Did you know communism supposedly played an integral role in making America great? Neither did I.
When I came across this New York Times column titled “When Communism Inspired Americans” yesterday, I wasn’t surprised to see a romanization of collectivism published. After all, it’s part of their Red Century series propping up the centennial of the bloody Bolshevik Revolution. (I’m shocked, shocked I tell you!)
Did communism die with the USSR’s physical collapse? Sadly it didn’t, given nostalgia for it in the present day by many of our friends on the Left. Academics shove Marxist-Leninist theory down students’ throats. Hollywood generally downplays communism’s horrors. The fashion industry thinks its chic to host events in communist countries. So why not try to make it mainstream–especially on May Day? Sadly, people have yet to develop the same disdain for it as they have with National Socialism–its fascist cousin.
In her article, columnist Vivian Gornick suggested communists largely defined and shaped this country:
My mother was in the audience that night and said, when she came home: “America was fortunate to have had the Communists here. They, more than most, prodded the country into becoming the democracy it always said it was.”
She went on to write that communist inklings in the U.S.–largely born out of the Progressive era–made this country great:
When these people sat down to talk, Politics sat down with them, Ideas sat down with them; above all, History sat down with them. They spoke and thought within a context that lifted them out of the nameless, faceless obscurity into which they had been born, and gave them the conviction that they had rights as well as obligations.
Not surprisingly, Gornick believes Marxist ideology is largely misunderstood by the masses:
It is perhaps hard to understand now, but at that time, in this place, the Marxist vision of world solidarity as translated by the Communist Party induced in the most ordinary of men and women a sense of one’s own humanity that ran deep, made life feel large; large and clarified. It was to this clarity of inner being that so many became not only attached, but addicted. No reward of life, no love nor fame nor wealth, could compete with the experience.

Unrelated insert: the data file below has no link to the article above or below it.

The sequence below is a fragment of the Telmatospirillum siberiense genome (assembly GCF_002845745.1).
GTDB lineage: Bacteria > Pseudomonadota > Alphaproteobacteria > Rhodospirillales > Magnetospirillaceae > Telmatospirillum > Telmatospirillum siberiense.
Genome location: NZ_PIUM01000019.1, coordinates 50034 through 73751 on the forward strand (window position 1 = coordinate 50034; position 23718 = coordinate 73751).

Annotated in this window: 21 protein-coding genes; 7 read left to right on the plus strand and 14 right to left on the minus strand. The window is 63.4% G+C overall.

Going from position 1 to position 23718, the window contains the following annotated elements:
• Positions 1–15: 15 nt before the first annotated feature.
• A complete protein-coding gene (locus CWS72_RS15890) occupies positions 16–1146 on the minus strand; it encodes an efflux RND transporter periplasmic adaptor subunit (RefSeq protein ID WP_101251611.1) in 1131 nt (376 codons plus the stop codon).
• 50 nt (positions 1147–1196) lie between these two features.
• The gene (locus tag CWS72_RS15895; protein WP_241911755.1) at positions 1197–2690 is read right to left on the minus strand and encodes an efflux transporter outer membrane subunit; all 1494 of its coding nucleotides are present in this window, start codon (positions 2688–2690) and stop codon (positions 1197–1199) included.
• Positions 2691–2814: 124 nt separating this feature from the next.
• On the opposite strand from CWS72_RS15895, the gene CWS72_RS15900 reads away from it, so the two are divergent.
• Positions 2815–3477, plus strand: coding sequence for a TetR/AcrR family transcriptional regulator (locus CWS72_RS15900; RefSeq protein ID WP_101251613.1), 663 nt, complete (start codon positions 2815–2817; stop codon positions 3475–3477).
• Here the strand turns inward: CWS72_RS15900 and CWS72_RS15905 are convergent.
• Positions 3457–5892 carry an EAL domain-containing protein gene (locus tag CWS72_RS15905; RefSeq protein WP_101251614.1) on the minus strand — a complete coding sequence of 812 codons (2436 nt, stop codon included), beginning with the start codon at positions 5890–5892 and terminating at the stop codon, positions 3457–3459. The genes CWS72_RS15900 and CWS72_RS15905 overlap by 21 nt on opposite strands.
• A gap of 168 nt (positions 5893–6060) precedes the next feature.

Communism is supposed to make people–particularly ordinary people–have “a sense of one’s own humanity that ran deep, made life feel large; large and clarified”? Tell that to my maternal grandfather, who spent 18 months at the Belomor Canal gulag on the Russian-Finnish border against his will, simply because he was a landowner and a practicing Catholic. Did he feel “large and clarified” having to endure starvation, torture, and abominable weather conditions? He and his fellow prisoners didn’t feel “large and clarified”; they felt humiliated, small, fearful, and dehumanized by the Soviet Union’s wretched policies. My grandpa was lucky to survive while millions of others weren’t. Ask other survivors and victims of communism how this evil system made them feel “large and clarified” and you’ll find very few defenders of this sentiment.
The romanticization of Marxist-Leninist ideology in the present day is very disturbing. Why do some Americans continue to whitewash the ills of communism? Global communism has left over a hundred million people dead across Europe, Africa, Asia, and South America. The “equality” tyrants promised–from Stalin to Mao and Pol Pot to Fidel Castro–was the equitable sharing in misery, not equality of opportunity like that afforded here in the United States. Why do some on the Left today obfuscate the truth –the bloodshed, the abject poverty, the state-sanctioned atheism, the nationalization of industries, and the disregard for human life–wrought by collectivist policies? (I’ll let you decide for yourselves.)
On this May Day, it’s important to remember this: The United States was born out of “life, liberty, and the pursuit of happiness” — not “down with the bourgeois!” To suggest this country was great because of communism is to misconstrue what America stands for. If my family and countless other political refugees who fled their home countries wanted to live under collectivism, they would have stayed behind and not come here. Why risk your life to come to America only to be met with more tyranny?